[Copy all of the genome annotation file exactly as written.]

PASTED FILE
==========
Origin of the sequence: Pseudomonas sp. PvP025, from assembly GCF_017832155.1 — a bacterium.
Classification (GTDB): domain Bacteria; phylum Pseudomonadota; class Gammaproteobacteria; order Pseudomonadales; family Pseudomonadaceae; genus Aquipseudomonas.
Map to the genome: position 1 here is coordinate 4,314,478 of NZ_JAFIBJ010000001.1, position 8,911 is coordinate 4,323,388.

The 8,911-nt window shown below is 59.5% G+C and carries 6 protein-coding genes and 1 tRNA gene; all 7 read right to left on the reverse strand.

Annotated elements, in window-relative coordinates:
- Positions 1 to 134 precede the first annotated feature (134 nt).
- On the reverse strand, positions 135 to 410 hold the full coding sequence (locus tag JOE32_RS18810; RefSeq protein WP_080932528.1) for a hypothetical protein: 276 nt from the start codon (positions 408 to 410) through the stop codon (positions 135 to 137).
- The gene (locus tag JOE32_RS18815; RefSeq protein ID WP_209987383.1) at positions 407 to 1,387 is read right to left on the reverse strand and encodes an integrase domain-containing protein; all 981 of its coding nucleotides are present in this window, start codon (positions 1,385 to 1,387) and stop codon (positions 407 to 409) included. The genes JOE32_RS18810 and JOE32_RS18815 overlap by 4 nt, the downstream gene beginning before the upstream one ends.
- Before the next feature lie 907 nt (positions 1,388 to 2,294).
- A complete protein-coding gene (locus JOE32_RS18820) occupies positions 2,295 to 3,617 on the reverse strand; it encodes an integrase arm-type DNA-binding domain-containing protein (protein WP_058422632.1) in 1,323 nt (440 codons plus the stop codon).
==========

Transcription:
Origin of the sequence: Pseudomonas sp. PvP025, from assembly GCF_017832155.1 — a bacterium.
Classification (GTDB): domain Bacteria; phylum Pseudomonadota; class Gammaproteobacteria; order Pseudomonadales; family Pseudomonadaceae; genus Aquipseudomonas.
Map to the genome: position 1 here is coordinate 4,314,478 of NZ_JAFIBJ010000001.1, position 8,911 is coordinate 4,323,388.

The 8,911-nt window shown below is 59.5% G+C and carries 6 protein-coding genes and 1 tRNA gene; all 7 read right to left on the reverse strand.

Annotated elements, in window-relative coordinates:
- Positions 1 to 134 precede the first annotated feature (134 nt).
- On the reverse strand, positions 135 to 410 hold the full coding sequence (locus tag JOE32_RS18810; RefSeq protein WP_080932528.1) for a hypothetical protein: 276 nt from the start codon (positions 408 to 410) through the stop codon (positions 135 to 137).
- The gene (locus tag JOE32_RS18815; RefSeq protein ID WP_209987383.1) at positions 407 to 1,387 is read right to left on the reverse strand and encodes an integrase domain-containing protein; all 981 of its coding nucleotides are present in this window, start codon (positions 1,385 to 1,387) and stop codon (positions 407 to 409) included. The genes JOE32_RS18810 and JOE32_RS18815 overlap by 4 nt, the downstream gene beginning before the upstream one ends.
- Before the next feature lie 907 nt (positions 1,388 to 2,294).
- A complete protein-coding gene (locus JOE32_RS18820) occupies positions 2,295 to 3,617 on the reverse strand; it encodes an integrase arm-type DNA-binding domain-containing protein (protein WP_058422632.1) in 1,323 nt (440 codons plus the stop codon).